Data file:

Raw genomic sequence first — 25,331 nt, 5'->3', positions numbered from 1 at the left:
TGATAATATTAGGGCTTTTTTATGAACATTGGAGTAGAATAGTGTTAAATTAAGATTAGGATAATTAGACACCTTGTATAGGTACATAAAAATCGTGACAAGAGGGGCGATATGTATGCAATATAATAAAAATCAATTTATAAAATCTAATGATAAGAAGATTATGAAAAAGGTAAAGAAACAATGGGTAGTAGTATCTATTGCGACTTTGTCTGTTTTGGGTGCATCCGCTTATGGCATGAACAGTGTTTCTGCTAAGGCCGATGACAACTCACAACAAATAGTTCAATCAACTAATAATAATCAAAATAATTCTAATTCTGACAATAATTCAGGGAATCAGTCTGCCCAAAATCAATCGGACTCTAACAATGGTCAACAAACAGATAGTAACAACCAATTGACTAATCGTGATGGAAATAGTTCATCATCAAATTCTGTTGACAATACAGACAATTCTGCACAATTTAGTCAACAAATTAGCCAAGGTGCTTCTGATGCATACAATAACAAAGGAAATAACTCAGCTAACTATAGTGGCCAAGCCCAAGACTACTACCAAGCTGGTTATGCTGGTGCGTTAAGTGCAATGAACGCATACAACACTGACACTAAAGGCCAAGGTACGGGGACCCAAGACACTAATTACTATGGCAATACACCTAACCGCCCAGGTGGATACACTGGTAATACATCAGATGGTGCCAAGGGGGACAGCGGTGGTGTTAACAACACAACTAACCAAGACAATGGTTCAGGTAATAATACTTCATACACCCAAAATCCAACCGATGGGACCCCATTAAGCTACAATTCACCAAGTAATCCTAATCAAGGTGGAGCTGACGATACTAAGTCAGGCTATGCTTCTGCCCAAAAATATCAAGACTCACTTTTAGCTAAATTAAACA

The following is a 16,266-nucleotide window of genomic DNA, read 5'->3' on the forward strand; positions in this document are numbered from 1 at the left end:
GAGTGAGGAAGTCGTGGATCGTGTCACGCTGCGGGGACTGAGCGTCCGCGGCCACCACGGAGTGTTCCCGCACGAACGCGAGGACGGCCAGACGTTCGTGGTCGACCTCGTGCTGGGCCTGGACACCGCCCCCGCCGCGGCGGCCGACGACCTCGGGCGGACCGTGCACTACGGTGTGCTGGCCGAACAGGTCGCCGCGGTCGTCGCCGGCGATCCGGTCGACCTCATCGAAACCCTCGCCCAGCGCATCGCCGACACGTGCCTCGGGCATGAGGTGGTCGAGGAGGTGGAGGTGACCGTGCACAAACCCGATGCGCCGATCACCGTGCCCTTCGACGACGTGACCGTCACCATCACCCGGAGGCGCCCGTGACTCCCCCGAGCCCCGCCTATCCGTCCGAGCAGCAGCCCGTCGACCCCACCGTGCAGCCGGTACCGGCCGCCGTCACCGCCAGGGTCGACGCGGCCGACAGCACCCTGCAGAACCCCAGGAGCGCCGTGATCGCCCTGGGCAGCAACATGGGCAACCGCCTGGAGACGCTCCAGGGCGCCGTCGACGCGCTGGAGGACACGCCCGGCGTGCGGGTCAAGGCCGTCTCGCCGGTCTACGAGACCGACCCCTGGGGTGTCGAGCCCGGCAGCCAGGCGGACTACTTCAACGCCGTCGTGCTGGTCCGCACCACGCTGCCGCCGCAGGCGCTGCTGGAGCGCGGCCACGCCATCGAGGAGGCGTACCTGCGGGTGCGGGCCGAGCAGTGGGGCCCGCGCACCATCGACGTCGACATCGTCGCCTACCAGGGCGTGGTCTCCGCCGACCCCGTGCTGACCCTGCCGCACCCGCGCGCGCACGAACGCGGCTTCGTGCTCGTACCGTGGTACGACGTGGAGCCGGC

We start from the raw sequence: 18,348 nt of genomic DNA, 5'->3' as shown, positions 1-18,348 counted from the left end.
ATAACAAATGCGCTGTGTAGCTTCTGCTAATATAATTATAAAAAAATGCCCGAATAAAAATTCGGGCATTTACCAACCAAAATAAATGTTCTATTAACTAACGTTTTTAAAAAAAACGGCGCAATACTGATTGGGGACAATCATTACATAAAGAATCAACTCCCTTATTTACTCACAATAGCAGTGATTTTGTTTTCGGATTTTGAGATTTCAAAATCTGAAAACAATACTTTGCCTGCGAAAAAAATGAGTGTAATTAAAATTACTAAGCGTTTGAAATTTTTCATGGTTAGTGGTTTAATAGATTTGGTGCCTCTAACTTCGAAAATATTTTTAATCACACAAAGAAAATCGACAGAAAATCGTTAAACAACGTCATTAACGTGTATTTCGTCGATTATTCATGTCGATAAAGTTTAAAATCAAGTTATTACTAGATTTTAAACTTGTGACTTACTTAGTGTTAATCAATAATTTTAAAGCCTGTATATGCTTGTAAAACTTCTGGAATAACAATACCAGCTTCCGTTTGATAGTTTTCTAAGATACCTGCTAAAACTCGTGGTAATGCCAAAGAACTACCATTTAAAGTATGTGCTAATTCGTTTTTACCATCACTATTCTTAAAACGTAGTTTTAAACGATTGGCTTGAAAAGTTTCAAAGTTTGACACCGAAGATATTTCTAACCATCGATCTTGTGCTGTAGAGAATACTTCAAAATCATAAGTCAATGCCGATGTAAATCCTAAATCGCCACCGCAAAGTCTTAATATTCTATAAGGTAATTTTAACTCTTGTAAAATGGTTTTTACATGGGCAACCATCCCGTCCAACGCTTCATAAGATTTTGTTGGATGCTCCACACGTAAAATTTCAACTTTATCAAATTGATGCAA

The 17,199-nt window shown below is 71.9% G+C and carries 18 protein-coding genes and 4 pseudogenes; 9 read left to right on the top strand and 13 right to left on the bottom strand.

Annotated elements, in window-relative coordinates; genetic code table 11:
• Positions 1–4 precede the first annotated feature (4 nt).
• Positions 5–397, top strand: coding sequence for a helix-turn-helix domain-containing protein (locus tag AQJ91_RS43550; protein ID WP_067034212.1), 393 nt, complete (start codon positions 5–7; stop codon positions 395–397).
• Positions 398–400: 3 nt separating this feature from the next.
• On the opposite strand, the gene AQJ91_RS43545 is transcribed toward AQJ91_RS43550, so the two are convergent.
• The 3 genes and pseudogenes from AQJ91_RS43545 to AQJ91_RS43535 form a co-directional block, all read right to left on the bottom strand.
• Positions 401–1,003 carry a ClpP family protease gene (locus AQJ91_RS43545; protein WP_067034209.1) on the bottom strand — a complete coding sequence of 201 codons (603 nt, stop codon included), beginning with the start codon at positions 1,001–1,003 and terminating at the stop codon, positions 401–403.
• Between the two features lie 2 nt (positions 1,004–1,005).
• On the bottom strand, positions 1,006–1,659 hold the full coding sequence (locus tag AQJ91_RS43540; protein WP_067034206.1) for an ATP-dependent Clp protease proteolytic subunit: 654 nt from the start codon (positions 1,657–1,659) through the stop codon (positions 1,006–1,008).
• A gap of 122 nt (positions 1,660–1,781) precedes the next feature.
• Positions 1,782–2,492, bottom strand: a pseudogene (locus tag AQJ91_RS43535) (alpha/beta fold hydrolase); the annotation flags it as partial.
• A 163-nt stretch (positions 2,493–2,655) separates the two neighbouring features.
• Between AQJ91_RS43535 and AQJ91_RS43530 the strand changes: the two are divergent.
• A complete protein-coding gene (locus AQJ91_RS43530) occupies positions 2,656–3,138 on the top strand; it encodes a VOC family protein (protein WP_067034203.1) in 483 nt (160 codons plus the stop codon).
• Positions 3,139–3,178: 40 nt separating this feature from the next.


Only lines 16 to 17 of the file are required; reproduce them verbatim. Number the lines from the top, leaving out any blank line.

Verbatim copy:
• On the bottom strand, positions 1,006–1,659 hold the full coding sequence (locus tag AQJ91_RS43540; protein WP_067034206.1) for an ATP-dependent Clp protease proteolytic subunit: 654 nt from the start codon (positions 1,657–1,659) through the stop codon (positions 1,006–1,008).
• A gap of 122 nt (positions 1,660–1,781) precedes the next feature.